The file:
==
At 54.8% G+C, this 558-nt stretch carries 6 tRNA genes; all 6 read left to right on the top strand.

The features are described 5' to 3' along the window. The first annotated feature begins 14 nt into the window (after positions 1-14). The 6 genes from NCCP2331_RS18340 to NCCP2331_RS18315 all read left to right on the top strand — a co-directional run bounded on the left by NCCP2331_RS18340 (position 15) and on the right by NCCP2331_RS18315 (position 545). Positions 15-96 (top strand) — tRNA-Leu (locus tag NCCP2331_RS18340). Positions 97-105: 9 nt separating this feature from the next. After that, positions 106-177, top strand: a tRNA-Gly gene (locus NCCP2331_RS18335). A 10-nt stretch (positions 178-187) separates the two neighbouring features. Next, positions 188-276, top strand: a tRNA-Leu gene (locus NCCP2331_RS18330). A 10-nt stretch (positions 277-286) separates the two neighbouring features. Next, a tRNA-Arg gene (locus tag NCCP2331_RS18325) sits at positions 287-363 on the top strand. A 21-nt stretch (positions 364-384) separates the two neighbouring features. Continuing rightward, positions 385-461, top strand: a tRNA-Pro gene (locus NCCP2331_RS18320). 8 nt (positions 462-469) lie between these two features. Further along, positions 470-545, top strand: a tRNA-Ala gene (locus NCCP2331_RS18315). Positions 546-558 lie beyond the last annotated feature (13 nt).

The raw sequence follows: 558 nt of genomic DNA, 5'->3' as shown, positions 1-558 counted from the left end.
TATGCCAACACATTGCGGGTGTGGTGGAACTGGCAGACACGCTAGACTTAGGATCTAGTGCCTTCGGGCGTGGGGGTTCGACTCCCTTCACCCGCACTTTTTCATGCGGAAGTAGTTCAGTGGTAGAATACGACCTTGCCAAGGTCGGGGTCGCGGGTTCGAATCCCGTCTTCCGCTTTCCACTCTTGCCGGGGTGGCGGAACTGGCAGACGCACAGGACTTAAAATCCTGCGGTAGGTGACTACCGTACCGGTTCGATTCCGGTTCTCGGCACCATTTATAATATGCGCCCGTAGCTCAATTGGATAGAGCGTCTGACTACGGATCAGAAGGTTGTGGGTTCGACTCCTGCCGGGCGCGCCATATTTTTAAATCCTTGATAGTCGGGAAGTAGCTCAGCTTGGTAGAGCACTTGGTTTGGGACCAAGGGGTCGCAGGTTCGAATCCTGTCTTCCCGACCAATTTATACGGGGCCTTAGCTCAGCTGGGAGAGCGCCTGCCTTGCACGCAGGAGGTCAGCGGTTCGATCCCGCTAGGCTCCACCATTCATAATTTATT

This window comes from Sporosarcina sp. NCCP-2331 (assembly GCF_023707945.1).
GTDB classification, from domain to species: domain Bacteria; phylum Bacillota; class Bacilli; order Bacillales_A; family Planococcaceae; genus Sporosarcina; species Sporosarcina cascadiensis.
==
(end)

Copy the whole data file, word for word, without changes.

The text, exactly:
At 54.8% G+C, this 558-nt stretch carries 6 tRNA genes; all 6 read left to right on the top strand.

The features are described 5' to 3' along the window. The first annotated feature begins 14 nt into the window (after positions 1-14). The 6 genes from NCCP2331_RS18340 to NCCP2331_RS18315 all read left to right on the top strand — a co-directional run bounded on the left by NCCP2331_RS18340 (position 15) and on the right by NCCP2331_RS18315 (position 545). Positions 15-96 (top strand) — tRNA-Leu (locus tag NCCP2331_RS18340). Positions 97-105: 9 nt separating this feature from the next. After that, positions 106-177, top strand: a tRNA-Gly gene (locus NCCP2331_RS18335). A 10-nt stretch (positions 178-187) separates the two neighbouring features. Next, positions 188-276, top strand: a tRNA-Leu gene (locus NCCP2331_RS18330). A 10-nt stretch (positions 277-286) separates the two neighbouring features. Next, a tRNA-Arg gene (locus tag NCCP2331_RS18325) sits at positions 287-363 on the top strand. A 21-nt stretch (positions 364-384) separates the two neighbouring features. Continuing rightward, positions 385-461, top strand: a tRNA-Pro gene (locus NCCP2331_RS18320). 8 nt (positions 462-469) lie between these two features. Further along, positions 470-545, top strand: a tRNA-Ala gene (locus NCCP2331_RS18315). Positions 546-558 lie beyond the last annotated feature (13 nt).

The raw sequence follows: 558 nt of genomic DNA, 5'->3' as shown, positions 1-558 counted from the left end.
TATGCCAACACATTGCGGGTGTGGTGGAACTGGCAGACACGCTAGACTTAGGATCTAGTGCCTTCGGGCGTGGGGGTTCGACTCCCTTCACCCGCACTTTTTCATGCGGAAGTAGTTCAGTGGTAGAATACGACCTTGCCAAGGTCGGGGTCGCGGGTTCGAATCCCGTCTTCCGCTTTCCACTCTTGCCGGGGTGGCGGAACTGGCAGACGCACAGGACTTAAAATCCTGCGGTAGGTGACTACCGTACCGGTTCGATTCCGGTTCTCGGCACCATTTATAATATGCGCCCGTAGCTCAATTGGATAGAGCGTCTGACTACGGATCAGAAGGTTGTGGGTTCGACTCCTGCCGGGCGCGCCATATTTTTAAATCCTTGATAGTCGGGAAGTAGCTCAGCTTGGTAGAGCACTTGGTTTGGGACCAAGGGGTCGCAGGTTCGAATCCTGTCTTCCCGACCAATTTATACGGGGCCTTAGCTCAGCTGGGAGAGCGCCTGCCTTGCACGCAGGAGGTCAGCGGTTCGATCCCGCTAGGCTCCACCATTCATAATTTATT

This window comes from Sporosarcina sp. NCCP-2331 (assembly GCF_023707945.1).
GTDB classification, from domain to species: domain Bacteria; phylum Bacillota; class Bacilli; order Bacillales_A; family Planococcaceae; genus Sporosarcina; species Sporosarcina cascadiensis.